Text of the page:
I once interviewed for a job as a python web developer. During the technical interview, HR was impressed with my level of experience. Although I was familiar with the framework, I didn’t have a major project with it. I had a blog at the time, but I used WordPress to design it.
The interviewer also asked if my blog was designed using python. Got me thinking, what was the point of learning the framework if I am not going to use it for any of my products.
I started building a blog app. Initially, it was meant to be a pet project, but as my youtube channel began to grow, the need to have a website and blog for sharing text-based tutorials became paramount.
The Building Process
Working on this project exposed me to some advanced concepts that are not covered in most tutorials online.
Concepts such as optimizing your site for search engines (adding sitemap, robot.txt, RSS feeds), using SEO-friendly URLs, deploying on a hosting server.
During the building process, I came to realize that there’s a difference between following along with a tutorial and coding a real project from scratch.
It uses Django’s default user model and the basic authentication in Django.
Features of the Blog App
This is a full-featured web application, which means virtually all the features you get when using a CMS is available on this app.
Thanks to Django’s admin application that provides a GUI for managing your app, much like the WordPress admin dashboard.
Here are some of the features of the app at a glance.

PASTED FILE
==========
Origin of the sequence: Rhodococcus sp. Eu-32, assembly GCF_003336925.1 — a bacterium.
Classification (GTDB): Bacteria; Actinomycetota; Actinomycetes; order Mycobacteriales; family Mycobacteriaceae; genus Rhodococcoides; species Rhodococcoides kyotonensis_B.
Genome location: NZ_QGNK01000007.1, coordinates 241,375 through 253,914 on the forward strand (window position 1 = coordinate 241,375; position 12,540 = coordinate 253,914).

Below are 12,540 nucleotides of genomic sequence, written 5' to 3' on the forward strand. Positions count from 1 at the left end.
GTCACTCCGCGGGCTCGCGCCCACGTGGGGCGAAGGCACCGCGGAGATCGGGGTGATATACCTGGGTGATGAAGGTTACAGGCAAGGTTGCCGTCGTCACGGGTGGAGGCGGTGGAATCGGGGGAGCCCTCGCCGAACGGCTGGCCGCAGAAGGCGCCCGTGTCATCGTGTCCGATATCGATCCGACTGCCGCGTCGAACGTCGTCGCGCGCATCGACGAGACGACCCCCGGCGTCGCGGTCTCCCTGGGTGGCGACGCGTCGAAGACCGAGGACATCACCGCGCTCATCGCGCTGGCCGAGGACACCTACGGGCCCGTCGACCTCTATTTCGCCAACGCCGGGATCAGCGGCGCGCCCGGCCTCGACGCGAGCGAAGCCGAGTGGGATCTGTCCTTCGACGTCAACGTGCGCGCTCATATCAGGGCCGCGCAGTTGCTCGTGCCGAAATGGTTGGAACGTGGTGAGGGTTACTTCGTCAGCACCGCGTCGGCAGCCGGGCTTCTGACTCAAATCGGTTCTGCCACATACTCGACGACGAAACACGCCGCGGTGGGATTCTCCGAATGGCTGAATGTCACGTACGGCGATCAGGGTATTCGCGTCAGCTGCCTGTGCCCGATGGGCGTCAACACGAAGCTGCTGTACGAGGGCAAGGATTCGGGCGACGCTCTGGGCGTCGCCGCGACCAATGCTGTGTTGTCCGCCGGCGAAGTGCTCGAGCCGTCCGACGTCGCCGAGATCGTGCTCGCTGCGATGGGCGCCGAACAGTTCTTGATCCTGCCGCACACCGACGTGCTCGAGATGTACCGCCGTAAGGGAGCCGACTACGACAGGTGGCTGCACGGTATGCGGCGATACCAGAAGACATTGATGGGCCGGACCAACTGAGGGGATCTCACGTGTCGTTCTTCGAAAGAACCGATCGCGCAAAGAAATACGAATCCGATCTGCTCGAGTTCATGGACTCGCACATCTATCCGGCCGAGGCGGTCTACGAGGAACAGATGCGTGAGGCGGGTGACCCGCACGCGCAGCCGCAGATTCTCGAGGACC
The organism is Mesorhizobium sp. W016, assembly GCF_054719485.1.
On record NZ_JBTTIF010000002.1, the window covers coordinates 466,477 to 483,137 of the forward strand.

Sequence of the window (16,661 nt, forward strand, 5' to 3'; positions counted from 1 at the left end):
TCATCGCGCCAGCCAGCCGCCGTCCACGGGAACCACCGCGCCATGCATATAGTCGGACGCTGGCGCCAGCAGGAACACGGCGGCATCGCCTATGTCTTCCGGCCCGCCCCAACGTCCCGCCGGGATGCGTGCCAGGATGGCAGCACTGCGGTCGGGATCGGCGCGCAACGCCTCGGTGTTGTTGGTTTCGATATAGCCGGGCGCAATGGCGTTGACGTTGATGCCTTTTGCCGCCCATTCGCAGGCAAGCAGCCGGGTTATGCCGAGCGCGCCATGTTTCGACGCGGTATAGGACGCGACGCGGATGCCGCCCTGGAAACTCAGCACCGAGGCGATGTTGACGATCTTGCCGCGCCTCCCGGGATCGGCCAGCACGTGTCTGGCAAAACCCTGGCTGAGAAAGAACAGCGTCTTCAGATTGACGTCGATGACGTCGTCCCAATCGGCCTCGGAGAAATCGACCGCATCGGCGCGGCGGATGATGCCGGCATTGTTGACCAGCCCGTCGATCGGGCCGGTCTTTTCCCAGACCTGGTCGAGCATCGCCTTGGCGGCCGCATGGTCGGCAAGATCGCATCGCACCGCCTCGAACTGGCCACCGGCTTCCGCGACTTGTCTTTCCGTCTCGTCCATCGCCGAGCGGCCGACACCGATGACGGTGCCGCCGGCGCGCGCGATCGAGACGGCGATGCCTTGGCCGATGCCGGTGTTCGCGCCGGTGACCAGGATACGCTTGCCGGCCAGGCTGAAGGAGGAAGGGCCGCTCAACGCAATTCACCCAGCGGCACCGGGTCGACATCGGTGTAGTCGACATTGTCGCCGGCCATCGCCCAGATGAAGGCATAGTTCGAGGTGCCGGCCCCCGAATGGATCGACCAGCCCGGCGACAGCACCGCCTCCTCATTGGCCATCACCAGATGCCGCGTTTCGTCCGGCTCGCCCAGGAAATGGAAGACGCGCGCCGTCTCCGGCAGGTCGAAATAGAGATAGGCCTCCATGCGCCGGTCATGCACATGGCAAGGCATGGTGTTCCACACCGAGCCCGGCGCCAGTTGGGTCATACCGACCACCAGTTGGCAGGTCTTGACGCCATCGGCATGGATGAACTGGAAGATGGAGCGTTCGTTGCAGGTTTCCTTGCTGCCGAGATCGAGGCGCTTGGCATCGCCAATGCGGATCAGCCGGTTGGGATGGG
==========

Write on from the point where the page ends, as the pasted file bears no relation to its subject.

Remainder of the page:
1. User registration and login.
2. Comment on posts and also reply to other comments.
3. Ability to create posts for users with author’s privilege.
4. Search posts based on title and content.
5. Filter posts based on category.
6. Ability to add multiple categories to a single post.
7. Rich Text Editor
8. RSS feeds
9. Sitemap for SEO
10. User dashboard.
11. Newsletter for collecting emails.
12. Store App (Coming Soon).
Tool Used to Built the Django Web App
Backend: For the backend, the app is powered by Django, a python web framework for rapid web development.
DevOps: Static and media files are hosted on the AWS S3 bucket. The app is hosted on Heroku’s free dynos although we plan on moving to another host due to an increase in traffic. Insane right?
Secure SSL from Cloudflare.
1. Move to a paid hosting platform
2. Implement REST API endpoint and convert frontend to use React.
3. Compress image size to improve website speed.
4. Create content to increase brand awareness.
Testing the Web Application
The web application is available at ndmediadesigns.com which is this blog you are currently reading. I converted the blog application into a business website, which means that the main domain is a landing page. The blog is available at ndmediadesigns.com/blog.
Accessing posts is free for all users, however, to comment on the website, you need to register and log in to your account. The reason for this is to minimize the number of spam comments from bots.
With this app, you can search a specific keyword to filter posts based on the keyword you specified in the search field.
There is also an option to list posts in specific categories. So if you are interested in our YouTube tutorials, you can simply access the YouTube category link and it will display all the posts in that category. A feature I had to learn on my own.
We would appreciate it if you could go through the application and help point out some bugs we haven’t caught yet. You can also request features you’d like us to implement on the app.
I’m excited about building this project from the ground up and happy with the number of engagements it’s getting already (all thanks to my youtube channel BTW).
For now, the application has been monetized through Google Adsense with plans to scale to offering services and creating products to help our subscribers grow their careers.
This project has helped me gain more knowledge on the Django Web framework and I’m looking forward to building more fun projects. In the future, however, I intend to use a mix of React and Django REST frameworks.